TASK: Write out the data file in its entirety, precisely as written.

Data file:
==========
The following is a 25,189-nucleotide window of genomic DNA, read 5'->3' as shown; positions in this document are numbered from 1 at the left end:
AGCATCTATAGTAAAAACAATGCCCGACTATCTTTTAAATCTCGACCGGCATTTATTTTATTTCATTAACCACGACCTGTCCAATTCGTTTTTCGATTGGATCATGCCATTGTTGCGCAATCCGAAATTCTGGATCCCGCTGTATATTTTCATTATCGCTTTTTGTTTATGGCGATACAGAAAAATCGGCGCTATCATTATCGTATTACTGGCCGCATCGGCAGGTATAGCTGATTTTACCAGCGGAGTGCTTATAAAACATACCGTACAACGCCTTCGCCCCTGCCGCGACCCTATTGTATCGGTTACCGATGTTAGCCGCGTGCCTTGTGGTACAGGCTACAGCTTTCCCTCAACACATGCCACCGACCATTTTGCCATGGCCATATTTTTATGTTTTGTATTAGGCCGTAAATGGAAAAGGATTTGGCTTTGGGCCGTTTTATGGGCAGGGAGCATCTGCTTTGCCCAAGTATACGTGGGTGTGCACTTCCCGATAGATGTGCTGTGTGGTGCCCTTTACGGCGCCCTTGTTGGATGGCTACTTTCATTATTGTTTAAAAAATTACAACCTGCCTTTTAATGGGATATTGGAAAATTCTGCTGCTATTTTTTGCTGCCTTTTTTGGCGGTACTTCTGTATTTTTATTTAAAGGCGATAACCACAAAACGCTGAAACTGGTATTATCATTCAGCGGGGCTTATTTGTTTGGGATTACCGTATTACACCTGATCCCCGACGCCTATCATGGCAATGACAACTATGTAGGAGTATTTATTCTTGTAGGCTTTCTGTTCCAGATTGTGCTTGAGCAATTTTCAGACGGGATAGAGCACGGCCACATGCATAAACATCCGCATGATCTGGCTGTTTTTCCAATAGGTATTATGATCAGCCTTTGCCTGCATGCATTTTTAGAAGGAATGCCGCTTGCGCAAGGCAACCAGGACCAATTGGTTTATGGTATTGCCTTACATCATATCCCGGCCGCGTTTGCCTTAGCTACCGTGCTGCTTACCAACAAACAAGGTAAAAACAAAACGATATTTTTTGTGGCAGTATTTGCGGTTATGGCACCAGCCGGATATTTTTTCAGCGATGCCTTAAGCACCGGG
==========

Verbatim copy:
The following is a 25,189-nucleotide window of genomic DNA, read 5'->3' as shown; positions in this document are numbered from 1 at the left end:
AGCATCTATAGTAAAAACAATGCCCGACTATCTTTTAAATCTCGACCGGCATTTATTTTATTTCATTAACCACGACCTGTCCAATTCGTTTTTCGATTGGATCATGCCATTGTTGCGCAATCCGAAATTCTGGATCCCGCTGTATATTTTCATTATCGCTTTTTGTTTATGGCGATACAGAAAAATCGGCGCTATCATTATCGTATTACTGGCCGCATCGGCAGGTATAGCTGATTTTACCAGCGGAGTGCTTATAAAACATACCGTACAACGCCTTCGCCCCTGCCGCGACCCTATTGTATCGGTTACCGATGTTAGCCGCGTGCCTTGTGGTACAGGCTACAGCTTTCCCTCAACACATGCCACCGACCATTTTGCCATGGCCATATTTTTATGTTTTGTATTAGGCCGTAAATGGAAAAGGATTTGGCTTTGGGCCGTTTTATGGGCAGGGAGCATCTGCTTTGCCCAAGTATACGTGGGTGTGCACTTCCCGATAGATGTGCTGTGTGGTGCCCTTTACGGCGCCCTTGTTGGATGGCTACTTTCATTATTGTTTAAAAAATTACAACCTGCCTTTTAATGGGATATTGGAAAATTCTGCTGCTATTTTTTGCTGCCTTTTTTGGCGGTACTTCTGTATTTTTATTTAAAGGCGATAACCACAAAACGCTGAAACTGGTATTATCATTCAGCGGGGCTTATTTGTTTGGGATTACCGTATTACACCTGATCCCCGACGCCTATCATGGCAATGACAACTATGTAGGAGTATTTATTCTTGTAGGCTTTCTGTTCCAGATTGTGCTTGAGCAATTTTCAGACGGGATAGAGCACGGCCACATGCATAAACATCCGCATGATCTGGCTGTTTTTCCAATAGGTATTATGATCAGCCTTTGCCTGCATGCATTTTTAGAAGGAATGCCGCTTGCGCAAGGCAACCAGGACCAATTGGTTTATGGTATTGCCTTACATCATATCCCGGCCGCGTTTGCCTTAGCTACCGTGCTGCTTACCAACAAACAAGGTAAAAACAAAACGATATTTTTTGTGGCAGTATTTGCGGTTATGGCACCAGCCGGATATTTTTTCAGCGATGCCTTAAGCACCGGG